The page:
In some ways, Google is a digital Rome. Instead of extending roads to connect its empire, it builds data centers worldwide and challenges local rule not with swords, but with tools and information.

It is a company that probes the perimeters of censorship in China and tests the limits of privacy laws in Europe, sometimes with consequence, as it expands its cloud computing empire.

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Posted by: naitynai | April 22, 2010

Hackers and Social Networking: A Love Story

Trust is the nefarious hacker’s currency, and the trust implied in communications sent on social networks has proven to be a bonanza for them. “On a social networking site like Facebook, there’s an even higher level of perceived trust,” said Cloud Computing Alliance’s Wen Tseng. “You see [a friend’s] picture next to the message or link they send you, and you think, ‘This is my friend, OK, he wants me to check this out.'”

With Open Graph, Facebook’s mission appears to be to insinuate itself into other parts of the Web by way of the network’s familiar — and now more powerful — “Like button, as well as through other apps and plug-ins. The developments will bring Facebook users information about their friends even when they visit outside sites, but privacy advocates are acutely concerned about the information advertisers are allowed to have.

Posted by: arm9arm | April 22, 2010

What not to buy: Gold, crack shacks and the iPad

Welcome to the Globe and Mail Personal Finance Reader. I’m Rob Carrick, personal finance columnist at The Globe, and twice weekly I compile a list of articles, blog postings, videos and websites that represent the best of what the online world has to offer on money-related subjects.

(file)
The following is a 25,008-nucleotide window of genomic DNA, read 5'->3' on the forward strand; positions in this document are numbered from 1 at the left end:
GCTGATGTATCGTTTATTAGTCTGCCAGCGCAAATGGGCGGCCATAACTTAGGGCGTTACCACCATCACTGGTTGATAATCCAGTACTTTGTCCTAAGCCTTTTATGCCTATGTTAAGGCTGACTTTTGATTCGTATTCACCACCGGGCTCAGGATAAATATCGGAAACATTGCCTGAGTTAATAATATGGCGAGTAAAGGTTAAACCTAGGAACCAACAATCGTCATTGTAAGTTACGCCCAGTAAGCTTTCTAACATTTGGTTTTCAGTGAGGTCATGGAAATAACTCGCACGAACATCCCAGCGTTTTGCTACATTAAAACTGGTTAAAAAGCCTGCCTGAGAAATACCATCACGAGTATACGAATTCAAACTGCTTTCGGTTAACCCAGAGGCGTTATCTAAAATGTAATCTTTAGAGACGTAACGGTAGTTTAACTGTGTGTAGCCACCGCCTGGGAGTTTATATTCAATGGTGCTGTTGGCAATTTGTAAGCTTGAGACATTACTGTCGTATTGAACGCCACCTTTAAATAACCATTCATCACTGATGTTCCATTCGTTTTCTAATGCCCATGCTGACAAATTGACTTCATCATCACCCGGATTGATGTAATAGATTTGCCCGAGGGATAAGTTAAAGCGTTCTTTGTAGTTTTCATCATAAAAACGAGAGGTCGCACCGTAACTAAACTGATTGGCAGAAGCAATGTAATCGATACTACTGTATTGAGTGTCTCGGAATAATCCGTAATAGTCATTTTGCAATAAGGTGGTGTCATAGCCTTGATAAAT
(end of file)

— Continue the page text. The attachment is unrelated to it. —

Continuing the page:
So much of the financial outlook for Canada and the world depends on what happens to the U.S. economy. Luckily, things are looking up in the land of baseball, hot dogs, apple pie and Chevrolet (to quote an old ad slogan). In this edition of the Reader, you can check out the Newsweek article that dubbed the United States the “comeback country.” Be sure to read the accompanying blog post that points out the fallibility of splashy magazine pronouncements like this. Anyone remember the 1979 “Death of Equities” cover story in Business Week?

A financial blogger’s review of the new Apple iPad can also be found here, as well as a humorous look at the Vancouver real estate market and investing commentary on dividend stocks, silver and ETFs for global investing.

Found something on the Internet that your fellow investors might enjoy? Talk to me at

Posted by: mzangi | April 21, 2010

Adobe Gives Up on iPhone App Development After CS5

The saga of Adobe and Apple or, more precisely, Flash app development for the iPhone, is drawing to its inevitable conclusion.

It all started with Apple’s change to its iPhone Developer Program License Agreement – the notorious article 3.3.1 – which banned the use of the Flash-to-iPhone converter. In the simplest of terms, the article makes it meaningless for developers to create Flash apps that target the iPhone because Apple can ban them at any time.

Now Mike Chambers, the principal product manager for developer relations for the Flash platform at Adobe, has put a full stop to the story from Adobe’s side. In a lengthy blog post, he calls for developers of Flash apps for smartphones to focus on AndroidAndroidAndroid and stop developing apps for the iPhone. He also announces Adobe’s intention to stop working on the Flash-to-iPhone converter.